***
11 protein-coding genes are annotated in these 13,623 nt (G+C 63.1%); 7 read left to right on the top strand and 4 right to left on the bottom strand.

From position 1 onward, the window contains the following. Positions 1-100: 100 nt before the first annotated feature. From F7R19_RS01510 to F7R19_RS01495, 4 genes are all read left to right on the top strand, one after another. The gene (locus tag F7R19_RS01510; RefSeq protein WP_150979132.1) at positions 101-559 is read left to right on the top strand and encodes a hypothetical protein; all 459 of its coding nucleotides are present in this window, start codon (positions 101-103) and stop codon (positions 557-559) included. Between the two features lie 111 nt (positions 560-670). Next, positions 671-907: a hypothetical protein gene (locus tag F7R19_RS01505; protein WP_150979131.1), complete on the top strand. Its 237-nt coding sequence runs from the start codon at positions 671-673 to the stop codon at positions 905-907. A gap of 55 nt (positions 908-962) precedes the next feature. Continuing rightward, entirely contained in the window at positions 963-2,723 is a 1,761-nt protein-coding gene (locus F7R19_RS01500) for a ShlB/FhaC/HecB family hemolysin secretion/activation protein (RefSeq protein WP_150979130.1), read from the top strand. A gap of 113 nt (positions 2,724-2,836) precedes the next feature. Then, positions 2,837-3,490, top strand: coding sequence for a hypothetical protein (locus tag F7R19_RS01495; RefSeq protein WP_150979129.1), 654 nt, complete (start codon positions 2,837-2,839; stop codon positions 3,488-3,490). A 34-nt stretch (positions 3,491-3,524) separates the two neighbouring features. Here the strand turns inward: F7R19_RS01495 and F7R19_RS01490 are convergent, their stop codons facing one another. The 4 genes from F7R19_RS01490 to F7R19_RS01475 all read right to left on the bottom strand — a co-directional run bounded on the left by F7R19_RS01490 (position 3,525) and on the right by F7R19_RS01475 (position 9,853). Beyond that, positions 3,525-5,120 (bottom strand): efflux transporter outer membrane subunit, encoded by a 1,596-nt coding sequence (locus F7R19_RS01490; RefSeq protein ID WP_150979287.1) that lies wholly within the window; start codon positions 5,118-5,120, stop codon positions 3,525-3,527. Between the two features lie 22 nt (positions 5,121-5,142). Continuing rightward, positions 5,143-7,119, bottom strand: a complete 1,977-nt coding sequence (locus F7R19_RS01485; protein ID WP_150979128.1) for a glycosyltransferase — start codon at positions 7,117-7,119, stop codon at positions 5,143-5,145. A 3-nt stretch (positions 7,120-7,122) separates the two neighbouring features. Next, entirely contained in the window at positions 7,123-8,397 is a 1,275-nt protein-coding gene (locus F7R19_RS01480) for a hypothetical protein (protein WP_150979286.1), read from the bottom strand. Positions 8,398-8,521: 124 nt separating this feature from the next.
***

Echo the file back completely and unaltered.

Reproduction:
11 protein-coding genes are annotated in these 13,623 nt (G+C 63.1%); 7 read left to right on the top strand and 4 right to left on the bottom strand.

From position 1 onward, the window contains the following. Positions 1-100: 100 nt before the first annotated feature. From F7R19_RS01510 to F7R19_RS01495, 4 genes are all read left to right on the top strand, one after another. The gene (locus tag F7R19_RS01510; RefSeq protein WP_150979132.1) at positions 101-559 is read left to right on the top strand and encodes a hypothetical protein; all 459 of its coding nucleotides are present in this window, start codon (positions 101-103) and stop codon (positions 557-559) included. Between the two features lie 111 nt (positions 560-670). Next, positions 671-907: a hypothetical protein gene (locus tag F7R19_RS01505; protein WP_150979131.1), complete on the top strand. Its 237-nt coding sequence runs from the start codon at positions 671-673 to the stop codon at positions 905-907. A gap of 55 nt (positions 908-962) precedes the next feature. Continuing rightward, entirely contained in the window at positions 963-2,723 is a 1,761-nt protein-coding gene (locus F7R19_RS01500) for a ShlB/FhaC/HecB family hemolysin secretion/activation protein (RefSeq protein WP_150979130.1), read from the top strand. A gap of 113 nt (positions 2,724-2,836) precedes the next feature. Then, positions 2,837-3,490, top strand: coding sequence for a hypothetical protein (locus tag F7R19_RS01495; RefSeq protein WP_150979129.1), 654 nt, complete (start codon positions 2,837-2,839; stop codon positions 3,488-3,490). A 34-nt stretch (positions 3,491-3,524) separates the two neighbouring features. Here the strand turns inward: F7R19_RS01495 and F7R19_RS01490 are convergent, their stop codons facing one another. The 4 genes from F7R19_RS01490 to F7R19_RS01475 all read right to left on the bottom strand — a co-directional run bounded on the left by F7R19_RS01490 (position 3,525) and on the right by F7R19_RS01475 (position 9,853). Beyond that, positions 3,525-5,120 (bottom strand): efflux transporter outer membrane subunit, encoded by a 1,596-nt coding sequence (locus F7R19_RS01490; RefSeq protein ID WP_150979287.1) that lies wholly within the window; start codon positions 5,118-5,120, stop codon positions 3,525-3,527. Between the two features lie 22 nt (positions 5,121-5,142). Continuing rightward, positions 5,143-7,119, bottom strand: a complete 1,977-nt coding sequence (locus F7R19_RS01485; protein ID WP_150979128.1) for a glycosyltransferase — start codon at positions 7,117-7,119, stop codon at positions 5,143-5,145. A 3-nt stretch (positions 7,120-7,122) separates the two neighbouring features. Next, entirely contained in the window at positions 7,123-8,397 is a 1,275-nt protein-coding gene (locus F7R19_RS01480) for a hypothetical protein (protein WP_150979286.1), read from the bottom strand. Positions 8,398-8,521: 124 nt separating this feature from the next.